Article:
U.S. District Court Judge Donovan Frank ruled in June 2015 that the Minnesota Sex Offender Program (MSOP) was unconstitutional for indefinitely confining offenders who had completed their prison terms. In August 2016, a state Supreme Court panel ordered sex offender Eric Terhaar’s release after six years in the MSOP. Although a handful of sex offenders have been released from the program under strict supervision, the judicial panel ordered Terhaar’s release with no strings attached – a first in the program’s 20-year history.
Terhaar, 26, was committed to the MSOP based on sex acts he committed between the ages of 10 and 14. For advocates, his indefinite civil commitment reflected the larger problem of locking up too many people for too long. The Terhaar ruling is the second time in 2016 that a court panel has ordered the release of an MSOP resident despite expert testimony and the objection of state officials.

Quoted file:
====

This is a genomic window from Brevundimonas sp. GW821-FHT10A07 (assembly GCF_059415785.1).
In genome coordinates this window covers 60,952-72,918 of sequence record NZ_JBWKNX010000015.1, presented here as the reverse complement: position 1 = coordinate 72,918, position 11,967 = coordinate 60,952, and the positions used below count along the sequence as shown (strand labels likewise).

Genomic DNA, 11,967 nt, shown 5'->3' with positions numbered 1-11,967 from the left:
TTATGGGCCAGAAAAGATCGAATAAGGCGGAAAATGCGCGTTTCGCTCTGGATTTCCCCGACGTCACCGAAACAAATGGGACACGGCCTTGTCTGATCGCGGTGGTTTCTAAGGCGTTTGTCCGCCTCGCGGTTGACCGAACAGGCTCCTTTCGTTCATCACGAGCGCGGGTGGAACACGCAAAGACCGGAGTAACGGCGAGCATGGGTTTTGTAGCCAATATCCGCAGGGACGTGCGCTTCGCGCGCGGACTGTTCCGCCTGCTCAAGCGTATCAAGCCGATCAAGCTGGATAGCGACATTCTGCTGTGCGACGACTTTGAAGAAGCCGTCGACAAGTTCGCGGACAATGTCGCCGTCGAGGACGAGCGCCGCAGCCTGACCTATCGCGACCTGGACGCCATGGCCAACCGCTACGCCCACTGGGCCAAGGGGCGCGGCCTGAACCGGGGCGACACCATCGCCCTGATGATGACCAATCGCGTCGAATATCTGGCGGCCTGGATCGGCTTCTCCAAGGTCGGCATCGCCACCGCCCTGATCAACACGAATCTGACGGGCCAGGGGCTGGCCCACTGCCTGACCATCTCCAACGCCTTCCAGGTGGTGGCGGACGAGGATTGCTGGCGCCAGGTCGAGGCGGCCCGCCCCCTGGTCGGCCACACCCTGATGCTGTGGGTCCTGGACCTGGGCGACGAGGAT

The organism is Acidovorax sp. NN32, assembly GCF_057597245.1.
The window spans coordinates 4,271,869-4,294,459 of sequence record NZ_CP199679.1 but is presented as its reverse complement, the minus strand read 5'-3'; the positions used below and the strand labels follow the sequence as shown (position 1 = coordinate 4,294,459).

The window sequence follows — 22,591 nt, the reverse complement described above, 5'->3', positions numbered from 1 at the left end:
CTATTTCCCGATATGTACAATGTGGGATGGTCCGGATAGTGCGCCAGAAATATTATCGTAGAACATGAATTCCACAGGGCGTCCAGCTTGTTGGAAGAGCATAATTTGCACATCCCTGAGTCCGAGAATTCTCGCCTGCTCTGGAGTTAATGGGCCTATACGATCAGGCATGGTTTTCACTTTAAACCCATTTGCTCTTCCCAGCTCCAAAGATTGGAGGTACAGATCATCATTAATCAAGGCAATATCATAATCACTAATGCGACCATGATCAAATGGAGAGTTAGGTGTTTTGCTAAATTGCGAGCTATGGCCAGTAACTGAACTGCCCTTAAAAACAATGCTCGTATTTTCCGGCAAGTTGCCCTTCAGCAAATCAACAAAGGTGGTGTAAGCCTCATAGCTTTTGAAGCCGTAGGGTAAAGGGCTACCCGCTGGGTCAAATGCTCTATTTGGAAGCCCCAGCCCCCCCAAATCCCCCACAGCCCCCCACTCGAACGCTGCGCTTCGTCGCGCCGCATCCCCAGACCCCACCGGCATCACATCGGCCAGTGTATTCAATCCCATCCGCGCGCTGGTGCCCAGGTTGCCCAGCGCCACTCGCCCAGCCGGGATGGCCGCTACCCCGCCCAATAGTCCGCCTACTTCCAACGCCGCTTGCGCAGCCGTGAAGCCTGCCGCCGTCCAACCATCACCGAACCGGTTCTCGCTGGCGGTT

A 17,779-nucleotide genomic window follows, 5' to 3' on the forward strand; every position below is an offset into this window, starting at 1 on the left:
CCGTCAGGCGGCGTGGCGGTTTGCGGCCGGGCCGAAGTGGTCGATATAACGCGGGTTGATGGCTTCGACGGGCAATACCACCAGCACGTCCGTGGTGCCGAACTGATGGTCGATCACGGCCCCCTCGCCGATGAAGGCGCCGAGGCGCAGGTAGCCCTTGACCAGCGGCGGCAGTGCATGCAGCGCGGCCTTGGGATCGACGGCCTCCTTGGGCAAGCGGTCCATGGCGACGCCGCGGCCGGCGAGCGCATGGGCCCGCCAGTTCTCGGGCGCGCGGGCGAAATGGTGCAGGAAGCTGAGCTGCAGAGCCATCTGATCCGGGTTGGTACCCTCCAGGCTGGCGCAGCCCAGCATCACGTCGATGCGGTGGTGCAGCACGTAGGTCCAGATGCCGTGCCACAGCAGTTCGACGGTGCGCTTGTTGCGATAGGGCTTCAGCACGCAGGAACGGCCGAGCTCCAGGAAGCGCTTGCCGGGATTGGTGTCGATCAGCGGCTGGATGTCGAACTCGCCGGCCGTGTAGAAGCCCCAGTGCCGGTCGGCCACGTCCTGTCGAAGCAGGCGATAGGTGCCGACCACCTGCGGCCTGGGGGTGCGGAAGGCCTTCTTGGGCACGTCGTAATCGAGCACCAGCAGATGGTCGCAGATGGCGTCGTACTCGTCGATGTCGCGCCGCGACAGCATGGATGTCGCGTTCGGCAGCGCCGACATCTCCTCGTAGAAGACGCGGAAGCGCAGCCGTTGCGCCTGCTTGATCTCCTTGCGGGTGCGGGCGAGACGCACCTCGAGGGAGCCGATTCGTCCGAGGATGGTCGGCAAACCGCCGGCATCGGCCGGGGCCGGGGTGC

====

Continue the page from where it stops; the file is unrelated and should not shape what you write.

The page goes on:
Minnesota Human Services Commissioner Emily Johnson Piper cleared the way for Terhaar’s release when she decided on September 7, 2016 to not appeal the judicial panel’s order. That decision was sharply criticized by state Representative Tara Mack, who said granting Terhaar’s freedom “potentially sets the other precedent, that other folks who are in this program who offended as juveniles will see this as an opportunity to petition for a release – and an unconditional release at that.”
But assuming that civil commitment is in fact intended to provide treatment for sex offenders, rather than serve as a proxy for continued indefinite incarceration, such releases should be lauded rather than criticized.
Sources: www.startribute.com, www.wday.com, www.kstp.com
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